If you’ve spent any time in feminist circles, you may have heard of the Bechdel Test. It’s a simple set of criteria whose application reveals the lack of attention given to women in movies and TV shows. However, there are problems with it – especially when it’s used as a reason to like or dislike drama.
The Bechdel Test originated in a 1985 episode of Alison Bechdel’s Dykes to Watch Out For comic strip called “The Rule.” In the strip, one character tells another that she only watches a movies if:
a.) It has two women in it;
b.) Who talk to each other
c.) About something besides a man
The character adds that the last movie she was able to see was Alien, where “the two women in it talk to each other about the monster.”
As a comment about how much women and their concerns are ignored in popular culture, The Bechdel Test is apt. The three criteria set a very low standard, which makes the fact that so many movies and TV shows can’t meet them a pithy comment on modern drama.
However, as the comment about Alien might be meant to suggest, a movie can pass the Bechdel Test and still not be much concerned with women’s daily lives – let alone qualify as feminist.
The reverse might also be true. A romantic comedy like When Harry Met Sally or The Princess Bride would probably fail the Bechdel Test (I haven’t checked). Yet considering that such movies are all about relationships between the sexes, it seems overly strict to insist that any conversations between two women in them shouldn’t be about a man. What else do people in love talk about except those who attract them? Similarly, unless the setting is modern, can you reasonably expect a war movie to have two women in it?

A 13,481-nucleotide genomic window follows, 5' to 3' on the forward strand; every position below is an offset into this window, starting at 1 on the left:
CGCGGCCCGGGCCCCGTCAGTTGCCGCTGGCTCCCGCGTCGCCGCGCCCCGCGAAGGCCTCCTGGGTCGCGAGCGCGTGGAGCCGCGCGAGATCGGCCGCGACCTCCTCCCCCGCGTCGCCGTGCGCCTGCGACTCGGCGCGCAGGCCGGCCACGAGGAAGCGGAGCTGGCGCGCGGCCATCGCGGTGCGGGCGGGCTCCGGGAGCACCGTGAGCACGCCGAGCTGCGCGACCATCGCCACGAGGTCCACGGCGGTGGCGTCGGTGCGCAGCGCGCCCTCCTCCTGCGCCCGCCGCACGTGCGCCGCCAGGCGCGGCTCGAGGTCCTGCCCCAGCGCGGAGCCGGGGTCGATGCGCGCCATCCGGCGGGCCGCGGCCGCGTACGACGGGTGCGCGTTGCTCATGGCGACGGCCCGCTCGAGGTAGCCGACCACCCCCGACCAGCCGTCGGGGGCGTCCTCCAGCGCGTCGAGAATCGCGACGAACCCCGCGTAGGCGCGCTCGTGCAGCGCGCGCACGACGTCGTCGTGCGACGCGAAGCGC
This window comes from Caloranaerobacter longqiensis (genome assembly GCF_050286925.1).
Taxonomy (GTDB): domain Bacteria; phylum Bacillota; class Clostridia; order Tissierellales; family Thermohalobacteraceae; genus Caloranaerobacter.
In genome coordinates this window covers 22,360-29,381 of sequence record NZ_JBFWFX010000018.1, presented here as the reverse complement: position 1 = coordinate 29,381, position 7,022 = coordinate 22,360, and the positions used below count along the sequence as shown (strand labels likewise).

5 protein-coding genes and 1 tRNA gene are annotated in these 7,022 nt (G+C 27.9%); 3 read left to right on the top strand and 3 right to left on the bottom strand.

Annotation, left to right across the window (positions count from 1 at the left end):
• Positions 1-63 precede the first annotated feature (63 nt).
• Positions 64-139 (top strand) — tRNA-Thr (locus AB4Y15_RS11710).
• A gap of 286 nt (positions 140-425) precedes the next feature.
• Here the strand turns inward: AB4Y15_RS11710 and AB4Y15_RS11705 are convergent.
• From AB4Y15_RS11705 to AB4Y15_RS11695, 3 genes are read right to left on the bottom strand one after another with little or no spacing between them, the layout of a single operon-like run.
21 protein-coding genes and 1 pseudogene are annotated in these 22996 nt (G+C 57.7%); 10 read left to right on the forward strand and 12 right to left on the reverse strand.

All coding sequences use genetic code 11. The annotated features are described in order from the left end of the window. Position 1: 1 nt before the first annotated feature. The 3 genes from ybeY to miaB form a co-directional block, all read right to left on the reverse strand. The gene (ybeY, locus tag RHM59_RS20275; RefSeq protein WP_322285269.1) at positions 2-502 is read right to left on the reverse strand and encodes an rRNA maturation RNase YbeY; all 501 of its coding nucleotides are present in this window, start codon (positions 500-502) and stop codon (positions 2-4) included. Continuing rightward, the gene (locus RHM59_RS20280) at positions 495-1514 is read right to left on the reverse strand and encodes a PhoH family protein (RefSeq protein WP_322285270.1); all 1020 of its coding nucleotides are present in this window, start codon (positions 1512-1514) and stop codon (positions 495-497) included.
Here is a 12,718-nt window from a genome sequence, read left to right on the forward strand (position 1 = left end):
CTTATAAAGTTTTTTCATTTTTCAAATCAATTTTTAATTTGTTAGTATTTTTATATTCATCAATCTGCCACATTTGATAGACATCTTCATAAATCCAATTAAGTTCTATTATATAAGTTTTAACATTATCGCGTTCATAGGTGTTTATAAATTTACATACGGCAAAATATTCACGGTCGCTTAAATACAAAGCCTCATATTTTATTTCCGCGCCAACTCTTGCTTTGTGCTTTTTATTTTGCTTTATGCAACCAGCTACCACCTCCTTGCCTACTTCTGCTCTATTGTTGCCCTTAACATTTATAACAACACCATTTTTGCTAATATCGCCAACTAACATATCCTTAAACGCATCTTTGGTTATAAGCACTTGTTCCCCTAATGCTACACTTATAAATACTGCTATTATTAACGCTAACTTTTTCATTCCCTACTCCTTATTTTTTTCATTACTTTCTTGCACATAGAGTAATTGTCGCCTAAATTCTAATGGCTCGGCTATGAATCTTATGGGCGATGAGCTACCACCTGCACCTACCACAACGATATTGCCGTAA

In practice, too, the Bechdel Test’s third criterion – the subject of the women’s conversation – is not always so easy to apply.
For example, in the half dozen episodes of The Good Wife that I have watched so far, the lead character and the investigator at the law firm she works at regularly talk about their cases, which would seem at first to means that the series passes the test.
Yet in several of those talks, the investigator refers to the sex scandal that sent the lead character’s husband to jail in the first three minutes of the pilot episode. Are those references enough to make the series or a particular episode fail? Moreover, if you argue that overall tendency is what matters, then everything in the series is framed by the title, which implies that every second of every show is about the lead character’s relationship with her husband.
Still another limitation of the Bechdel Test is that it mostly ignores context. A frequent modification of the Test is that the women characters should be named, but that is only one small part of the problem. What is the bias in the actual words? Is the conversation filmed for the male gaze? Even more importantly, is the conversation central to the main plot? The ways that the women’s conversation can be trivialized are almost endless. Yet the Bechdel Test takes nothing into account except checking off three highly generalized points.
I understand and sympathize with the point the Bechdel Test tries to make. But even by its own concerns, it is lacking. Besides, in the end, the idea of checking off criteria to make a judgment on a piece of art leaves me cold – and, the more I think of what is happening, the more appalled I become. The Bechdel Test simply doesn’t deserve the attention it’s been given by feminists. But, to be fair, perhaps it was never meant to.